Adams Hub business center moves forward under city management
CARSON CITY, Nev. — Adams Hub is reevaluating its services and mapping out a way forward now that Carson City has taken over the business center from its founder, the Hope & Mae Adams Foundation.
In May, the Board of Supervisors accepted a $1.1 million grant from the foundation to lease and run the downtown center for the next three years with the goal of becoming a self-sustaining facility the city can continue to operate.
The hub was put under the authority of the Carson City Library, and Valerie Cauhape, who oversaw Carson City Health and Human Services accreditation process, was hired as business development manager.
“I’ve had the opportunity to sit down with current and previous clients, mentors, and service providers, and talk about what made this place special,” said Cauhape. “We want to keep as much of the good stuff as we can.”
Now, Cauhape is working on Adams Hub’s master plan. A preliminary plan with three immediate goals was approved by the Library Board of Trustees at the end of July.
The first goal is to develop a more comprehensive plan in conjunction with the library’s master plan next year.
Another goal is to provide more workforce development for the Carson City community at large.
Cauhape is working on a schedule of workshops, some free, some with a likely fee of $15, to be conducted by members of the Reno chapter of SCORE, a national organization to help small businesses get off the ground.
“I hope to have a schedule fleshed out in the fall. We may start with monthly meetings and go from there,” she said.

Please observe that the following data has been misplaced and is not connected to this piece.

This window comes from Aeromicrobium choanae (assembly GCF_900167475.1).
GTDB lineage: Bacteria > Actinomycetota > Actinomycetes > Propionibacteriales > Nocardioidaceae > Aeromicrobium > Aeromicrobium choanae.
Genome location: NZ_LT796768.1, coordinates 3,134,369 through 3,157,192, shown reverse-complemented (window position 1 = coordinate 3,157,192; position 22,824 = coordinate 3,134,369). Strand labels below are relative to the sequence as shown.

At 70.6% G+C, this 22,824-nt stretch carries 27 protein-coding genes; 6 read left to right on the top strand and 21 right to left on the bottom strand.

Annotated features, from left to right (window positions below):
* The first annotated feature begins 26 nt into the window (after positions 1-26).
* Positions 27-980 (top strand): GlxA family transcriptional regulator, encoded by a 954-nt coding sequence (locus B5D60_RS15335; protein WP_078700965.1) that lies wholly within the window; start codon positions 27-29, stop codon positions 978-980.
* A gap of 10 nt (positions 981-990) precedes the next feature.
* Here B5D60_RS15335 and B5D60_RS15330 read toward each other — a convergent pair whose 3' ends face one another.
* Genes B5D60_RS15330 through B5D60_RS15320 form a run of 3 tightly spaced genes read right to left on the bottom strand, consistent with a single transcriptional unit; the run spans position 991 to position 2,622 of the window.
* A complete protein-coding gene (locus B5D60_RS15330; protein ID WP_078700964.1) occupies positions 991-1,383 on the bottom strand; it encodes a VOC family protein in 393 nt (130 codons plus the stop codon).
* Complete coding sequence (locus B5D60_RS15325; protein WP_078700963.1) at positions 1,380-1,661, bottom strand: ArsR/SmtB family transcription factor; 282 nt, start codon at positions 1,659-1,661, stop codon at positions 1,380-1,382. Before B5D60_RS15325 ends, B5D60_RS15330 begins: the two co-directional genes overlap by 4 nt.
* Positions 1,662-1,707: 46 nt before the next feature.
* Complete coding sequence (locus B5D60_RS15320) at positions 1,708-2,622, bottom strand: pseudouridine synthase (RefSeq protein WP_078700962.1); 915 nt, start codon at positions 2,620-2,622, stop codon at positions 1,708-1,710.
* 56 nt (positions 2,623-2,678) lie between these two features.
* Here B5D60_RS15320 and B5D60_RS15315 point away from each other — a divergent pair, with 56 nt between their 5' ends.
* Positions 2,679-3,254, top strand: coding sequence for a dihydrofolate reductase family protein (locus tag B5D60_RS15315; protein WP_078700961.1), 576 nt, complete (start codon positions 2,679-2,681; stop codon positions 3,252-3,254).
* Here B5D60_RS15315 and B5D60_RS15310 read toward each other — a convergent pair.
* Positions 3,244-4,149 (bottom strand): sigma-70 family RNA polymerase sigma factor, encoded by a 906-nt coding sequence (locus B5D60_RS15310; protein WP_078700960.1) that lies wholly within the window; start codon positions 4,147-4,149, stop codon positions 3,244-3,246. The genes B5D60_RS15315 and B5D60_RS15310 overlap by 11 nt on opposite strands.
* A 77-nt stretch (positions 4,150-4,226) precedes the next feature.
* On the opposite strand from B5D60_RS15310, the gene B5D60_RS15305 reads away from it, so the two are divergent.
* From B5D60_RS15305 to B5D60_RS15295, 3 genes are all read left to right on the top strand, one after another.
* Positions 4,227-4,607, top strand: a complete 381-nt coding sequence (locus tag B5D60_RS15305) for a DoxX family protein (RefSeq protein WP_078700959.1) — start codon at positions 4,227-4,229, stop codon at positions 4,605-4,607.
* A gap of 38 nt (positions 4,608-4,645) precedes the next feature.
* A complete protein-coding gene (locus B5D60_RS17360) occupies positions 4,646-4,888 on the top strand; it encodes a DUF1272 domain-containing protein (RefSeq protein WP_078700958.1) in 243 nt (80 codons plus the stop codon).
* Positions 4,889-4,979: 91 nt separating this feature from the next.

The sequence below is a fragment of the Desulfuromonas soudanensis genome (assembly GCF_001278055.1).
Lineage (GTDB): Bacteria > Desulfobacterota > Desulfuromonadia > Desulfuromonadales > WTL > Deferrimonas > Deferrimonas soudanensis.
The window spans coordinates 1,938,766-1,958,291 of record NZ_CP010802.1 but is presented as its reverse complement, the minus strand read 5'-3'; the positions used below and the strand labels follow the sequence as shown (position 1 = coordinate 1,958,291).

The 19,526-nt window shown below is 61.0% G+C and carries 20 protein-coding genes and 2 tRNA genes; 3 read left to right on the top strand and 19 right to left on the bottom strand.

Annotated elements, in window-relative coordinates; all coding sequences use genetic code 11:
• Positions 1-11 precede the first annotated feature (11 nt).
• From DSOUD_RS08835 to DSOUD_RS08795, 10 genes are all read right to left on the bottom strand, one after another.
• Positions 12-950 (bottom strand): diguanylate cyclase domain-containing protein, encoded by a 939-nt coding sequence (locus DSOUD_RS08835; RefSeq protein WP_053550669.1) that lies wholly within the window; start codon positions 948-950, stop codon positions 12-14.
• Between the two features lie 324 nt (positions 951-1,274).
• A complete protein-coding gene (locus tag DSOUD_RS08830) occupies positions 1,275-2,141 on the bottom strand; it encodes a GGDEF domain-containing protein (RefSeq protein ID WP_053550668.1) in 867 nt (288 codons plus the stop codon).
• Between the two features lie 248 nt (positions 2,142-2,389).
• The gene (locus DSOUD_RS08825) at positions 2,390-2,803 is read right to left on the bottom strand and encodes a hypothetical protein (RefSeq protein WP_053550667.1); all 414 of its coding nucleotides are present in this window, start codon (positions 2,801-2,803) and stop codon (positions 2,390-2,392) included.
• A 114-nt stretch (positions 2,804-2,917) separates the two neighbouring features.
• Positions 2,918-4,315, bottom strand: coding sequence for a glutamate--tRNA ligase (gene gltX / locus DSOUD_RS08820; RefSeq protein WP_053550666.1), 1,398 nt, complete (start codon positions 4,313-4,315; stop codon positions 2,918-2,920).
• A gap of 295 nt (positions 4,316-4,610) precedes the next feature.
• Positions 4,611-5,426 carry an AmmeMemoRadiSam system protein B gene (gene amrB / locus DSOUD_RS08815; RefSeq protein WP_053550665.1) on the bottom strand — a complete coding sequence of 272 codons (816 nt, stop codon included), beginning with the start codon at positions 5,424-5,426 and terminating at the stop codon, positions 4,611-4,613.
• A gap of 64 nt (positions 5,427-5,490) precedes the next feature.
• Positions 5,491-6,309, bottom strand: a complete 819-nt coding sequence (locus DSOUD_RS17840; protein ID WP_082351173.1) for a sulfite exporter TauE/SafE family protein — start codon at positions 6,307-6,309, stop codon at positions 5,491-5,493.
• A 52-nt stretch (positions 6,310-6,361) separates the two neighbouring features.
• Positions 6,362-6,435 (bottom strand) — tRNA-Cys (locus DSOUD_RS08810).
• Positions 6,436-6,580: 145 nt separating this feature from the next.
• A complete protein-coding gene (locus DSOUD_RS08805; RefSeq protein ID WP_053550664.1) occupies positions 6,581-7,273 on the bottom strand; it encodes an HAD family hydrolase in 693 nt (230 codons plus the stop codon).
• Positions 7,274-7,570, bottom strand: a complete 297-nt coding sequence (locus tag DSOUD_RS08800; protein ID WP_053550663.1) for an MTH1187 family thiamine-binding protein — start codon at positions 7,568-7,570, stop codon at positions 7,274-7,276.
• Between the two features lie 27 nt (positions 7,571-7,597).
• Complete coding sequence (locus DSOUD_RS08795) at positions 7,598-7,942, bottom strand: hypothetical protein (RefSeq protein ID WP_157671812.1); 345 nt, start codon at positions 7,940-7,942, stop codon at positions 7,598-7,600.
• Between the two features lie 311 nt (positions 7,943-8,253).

Eventually, Cauhape hopes momentum behind that could lead to a Carson City SCORE chapter.
Cauhape is also working on more lunch and learns, free noontime events featuring various topic experts. On Aug. 27, for example, a representative from Webster Wealth Management, will talk about retirement planning.
The hub plans to offer a six-week series on social media marketing and planning to be held Thursdays, with the exception of Sept. 27, in the evenings. That, too, will likely have a fee for the general public.
The workshops and seminars are all free for Adams Hub members as part of their membership.
The third goal, said Cauhape, is to reassess internal programs at the hub.
Previously, the center offered office space in an incubator program. The office lease was $500 monthly, but renters had to provide an ongoing progress report on their startup businesses and meet certain goals to remain in the hub.
Cauhape is changing that to a more standard office space lease in which members pay $750 per month and have no obligation to report on their progress.
“The incubator program is on pause,” she said.
The other membership levels, based on shared working space, remain essentially the same.
New E, an entrepreneurial program for high school students run by Molly Dahl, is ongoing as well.
And Cauhape is working on rebuilding the center’s roster of mentors and developing an advisory board comprising members of the library board and other stakeholders, particularly from the business community.
“It’s a group we’re going to be checking in with to make sure we’re moving in the right direction,” she said.
To qualify, an applicant’s ranch or farm must have belonged to his or her family for at least 100 years and must be a working ranch or farm with a minimum of 160 acres. Operations with fewer than 160 acres must have gross yearly sales of at least $1,000.